The wisdom of this book can be summed up as follows
“Letting go of conventional wisdoms that torment us. Letting go of the artificial limits that hold us back – and of the fear of admitting what we don’t know. Letting go of the habits of mind that tell us to kick into the corner of the goal even though we stand a better chance by going up the middle.” loc. 2366
Levitt and Steven tell you right at the beginning that this is no set of instructions to get you ‘to think like a Freak’. This book is a window into how a Freak looks at the world – how Levitt and Steven look at a problem and solve it. They do so through stories; stories of people who’ve used similar approaches to solve complex real-world problems like winning a hot dog eating competition or finding the root cause of stomach ulcers.
If you’ve read the Freakonomics books or listened to their podcasts, you’ll find this book interesting. If you have not, you’d still find the book interesting, but I suggest you start with them instead.
Even the smartest people tend to seek out evidence that confirms what they already think. loc. 188
Everyone’s entitles to their own opinion but not to their own facts. loc, 292
Smart people love to make smart-sounding predictions. lock. 346
When you ask the question differently, you look for answers in different places. loc.632
Only by redefining the problem was he able to discover a new set of solutions. loc. 746
It takes a truly original thinker to look at a problem that everyone else has already looked at and find a new avenue of attack. loc. 786
“Starvation is the characteristic of some people not having enough food to eat. It is not the characteristic of there being not enough food to eat” -Amartya Sen. loc. 800
One trick that works for us is a cooling-off period. Ideas nearly always seem brilliant when they’re hatched, so we never act on a new idea for at least twenty-four hours. It is remarkable how stinky some ideas become after just one day in the sun. loc. 1039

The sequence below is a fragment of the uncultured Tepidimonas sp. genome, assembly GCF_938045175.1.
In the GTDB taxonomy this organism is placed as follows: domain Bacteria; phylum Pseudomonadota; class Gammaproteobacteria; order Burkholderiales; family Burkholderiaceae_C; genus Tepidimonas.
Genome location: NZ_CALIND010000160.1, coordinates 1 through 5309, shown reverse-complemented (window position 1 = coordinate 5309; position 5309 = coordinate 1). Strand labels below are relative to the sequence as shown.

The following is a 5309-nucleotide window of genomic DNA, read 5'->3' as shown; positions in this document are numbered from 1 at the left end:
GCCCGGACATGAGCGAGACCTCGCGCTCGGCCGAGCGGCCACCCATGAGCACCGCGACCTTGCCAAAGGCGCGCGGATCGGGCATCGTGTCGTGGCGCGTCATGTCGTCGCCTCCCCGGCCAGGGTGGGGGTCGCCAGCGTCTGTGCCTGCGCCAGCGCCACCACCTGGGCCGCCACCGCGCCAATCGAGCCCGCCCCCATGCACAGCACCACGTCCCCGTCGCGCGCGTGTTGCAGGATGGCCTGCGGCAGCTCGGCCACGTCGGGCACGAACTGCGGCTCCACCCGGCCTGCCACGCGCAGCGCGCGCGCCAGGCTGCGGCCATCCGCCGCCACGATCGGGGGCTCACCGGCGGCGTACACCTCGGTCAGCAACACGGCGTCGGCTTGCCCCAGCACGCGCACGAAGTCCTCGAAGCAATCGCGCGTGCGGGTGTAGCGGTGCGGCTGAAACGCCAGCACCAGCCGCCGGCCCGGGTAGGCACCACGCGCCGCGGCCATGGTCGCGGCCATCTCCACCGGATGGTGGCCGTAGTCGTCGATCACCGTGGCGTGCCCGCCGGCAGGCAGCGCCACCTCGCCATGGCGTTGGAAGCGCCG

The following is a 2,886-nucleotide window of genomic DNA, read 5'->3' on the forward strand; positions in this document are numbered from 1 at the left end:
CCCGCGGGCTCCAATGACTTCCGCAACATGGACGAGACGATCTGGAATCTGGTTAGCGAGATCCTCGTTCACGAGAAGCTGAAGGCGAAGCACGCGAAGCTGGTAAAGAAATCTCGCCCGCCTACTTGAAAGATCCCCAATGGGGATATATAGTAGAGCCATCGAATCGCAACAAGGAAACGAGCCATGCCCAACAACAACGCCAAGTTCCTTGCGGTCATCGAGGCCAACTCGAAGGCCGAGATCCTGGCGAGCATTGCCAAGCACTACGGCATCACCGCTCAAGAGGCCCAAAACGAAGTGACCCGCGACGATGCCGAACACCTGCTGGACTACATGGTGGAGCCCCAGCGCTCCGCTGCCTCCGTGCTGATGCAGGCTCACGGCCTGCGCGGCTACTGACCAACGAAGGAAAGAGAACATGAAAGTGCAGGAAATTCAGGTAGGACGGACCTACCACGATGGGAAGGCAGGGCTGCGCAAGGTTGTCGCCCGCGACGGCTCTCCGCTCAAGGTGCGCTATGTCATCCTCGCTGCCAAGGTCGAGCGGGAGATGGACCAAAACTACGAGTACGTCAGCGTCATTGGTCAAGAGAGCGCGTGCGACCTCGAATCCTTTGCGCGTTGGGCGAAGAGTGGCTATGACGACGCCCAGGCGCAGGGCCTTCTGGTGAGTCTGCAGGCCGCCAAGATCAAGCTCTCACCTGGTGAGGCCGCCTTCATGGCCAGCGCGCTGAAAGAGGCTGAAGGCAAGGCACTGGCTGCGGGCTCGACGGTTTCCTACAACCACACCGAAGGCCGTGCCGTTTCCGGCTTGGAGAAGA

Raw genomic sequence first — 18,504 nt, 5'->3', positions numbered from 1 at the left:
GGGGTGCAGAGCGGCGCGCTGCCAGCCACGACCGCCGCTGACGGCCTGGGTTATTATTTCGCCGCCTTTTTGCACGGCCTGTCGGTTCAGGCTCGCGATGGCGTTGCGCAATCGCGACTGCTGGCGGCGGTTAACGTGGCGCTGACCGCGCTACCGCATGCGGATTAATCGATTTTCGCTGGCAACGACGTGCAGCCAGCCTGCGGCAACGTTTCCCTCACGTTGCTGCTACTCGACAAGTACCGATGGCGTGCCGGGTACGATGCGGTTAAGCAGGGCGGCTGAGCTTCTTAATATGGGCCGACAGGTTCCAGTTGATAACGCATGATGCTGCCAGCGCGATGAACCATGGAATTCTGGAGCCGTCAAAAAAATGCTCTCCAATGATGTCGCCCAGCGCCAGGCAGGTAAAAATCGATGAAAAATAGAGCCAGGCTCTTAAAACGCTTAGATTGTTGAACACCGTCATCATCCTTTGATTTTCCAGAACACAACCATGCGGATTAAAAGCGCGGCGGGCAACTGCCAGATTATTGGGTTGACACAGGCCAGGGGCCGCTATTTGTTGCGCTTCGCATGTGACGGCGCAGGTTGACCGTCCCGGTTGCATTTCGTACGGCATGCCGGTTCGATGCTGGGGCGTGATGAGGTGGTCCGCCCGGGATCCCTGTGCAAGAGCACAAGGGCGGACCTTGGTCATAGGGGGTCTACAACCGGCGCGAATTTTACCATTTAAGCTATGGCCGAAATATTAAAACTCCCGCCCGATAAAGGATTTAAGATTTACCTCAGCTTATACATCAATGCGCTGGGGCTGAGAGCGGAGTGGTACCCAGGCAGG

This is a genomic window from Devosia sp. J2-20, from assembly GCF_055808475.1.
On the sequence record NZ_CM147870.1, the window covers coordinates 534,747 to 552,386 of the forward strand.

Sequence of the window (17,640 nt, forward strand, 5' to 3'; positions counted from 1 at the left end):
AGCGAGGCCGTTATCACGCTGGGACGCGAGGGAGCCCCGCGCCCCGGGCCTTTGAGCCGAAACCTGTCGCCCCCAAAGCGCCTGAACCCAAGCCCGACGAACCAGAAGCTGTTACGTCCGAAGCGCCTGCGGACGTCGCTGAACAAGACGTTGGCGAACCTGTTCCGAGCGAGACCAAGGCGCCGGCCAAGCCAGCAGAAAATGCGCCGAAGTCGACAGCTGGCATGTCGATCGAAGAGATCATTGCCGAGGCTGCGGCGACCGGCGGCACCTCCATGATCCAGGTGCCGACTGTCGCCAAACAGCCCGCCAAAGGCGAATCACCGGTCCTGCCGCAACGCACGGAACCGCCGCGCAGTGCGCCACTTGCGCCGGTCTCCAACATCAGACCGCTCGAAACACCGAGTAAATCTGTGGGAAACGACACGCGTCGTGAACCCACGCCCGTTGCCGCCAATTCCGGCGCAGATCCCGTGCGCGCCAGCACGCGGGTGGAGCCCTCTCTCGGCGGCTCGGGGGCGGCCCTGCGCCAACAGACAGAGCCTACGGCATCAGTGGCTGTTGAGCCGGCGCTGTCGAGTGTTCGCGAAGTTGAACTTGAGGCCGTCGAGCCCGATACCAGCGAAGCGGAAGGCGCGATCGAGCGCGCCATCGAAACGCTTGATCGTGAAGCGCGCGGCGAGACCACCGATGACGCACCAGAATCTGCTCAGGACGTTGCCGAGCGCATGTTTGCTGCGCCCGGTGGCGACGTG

We’ve come to the conclusion that it’s much better to ask small questions than big ones. Here are a few reasons:
- Small questions are by their nature less often asked and investigated, and maybe not at all. They are virgin territory for true learning.
- Since big problems are usually a dense mass of intertwined small problems, you can make more progress by tackling a small piece of the big problem than by flailing away at grand solutions.
- Any kind of change is hard, but the chances of triggering change on a small problem are much greater than on a big one.
- Thinking big is, by definition, an exercise in imprecision or even speculation. When you think small, the stakes may be diminished but at least you can be relatively sure you know what you’re talking about.
As Albert Einstein liked to say, everything should be made as simple as possible, but not simpler. loc. 1097
Why are kids so much harder to deceive? Stone cites several reasons:
- A magician is constantly steering and curing his audience to see what the magician wants them to see. This leaves adults – trained all their lives to follow such cues – especially vulnerable. “Intelligence,” says Stone, “doesn’t correlate very well with gullibility.”
- Adults are indeed better than kids at “paying attention,” or focussing on one task at a time. “This is great for getting stuff done,” Stone says,” but it also makes you susceptible to misdirection.” Kid’s attention, meanwhile, “is more diffuse, which makes them harder to fool.”
- Kids don’t buy into dogma. “They’re relatively free of assumptions about how the world works,” Stone says, “ and magic is all about turning your assumptions and expectations against you. When you’re pretending to shuffle a deck, they don’t even notice you’re shuffling.”
- Kids are genuinely curious. In Stone’s experience, an adult may be hell-bent on blowing up a trick in order to upstage a magician. (Such people are called “hammers.”) A kid, meanwhile, “is really trying to figure out how the trick works, because that’s what you’re doing as a kid – trying to figure out how the world works.”
- In certain ways, kids are simply sharper than adults. “We’re getting dumber as we get older, perpetually,” says Stone. “We just don’t notice as much after 18 or so. So with the double lift, kids may actually be noticing the slight difference in thickness between a single card and two cards stuck together.”
- Kids don’t overthink a trick. Adults, meanwhile, seek out non-obvious explanations. “The theories that people come up with!” Stone says. Most tricks, he says, are relatively simple. “But people have the most cockamamie explanations. They’ll say, ‘You hypnotized me!’ Or, ‘When you showed me the ace, was it not the case and you just convinced me it was?’ They don’t get that you simply forced a card on them.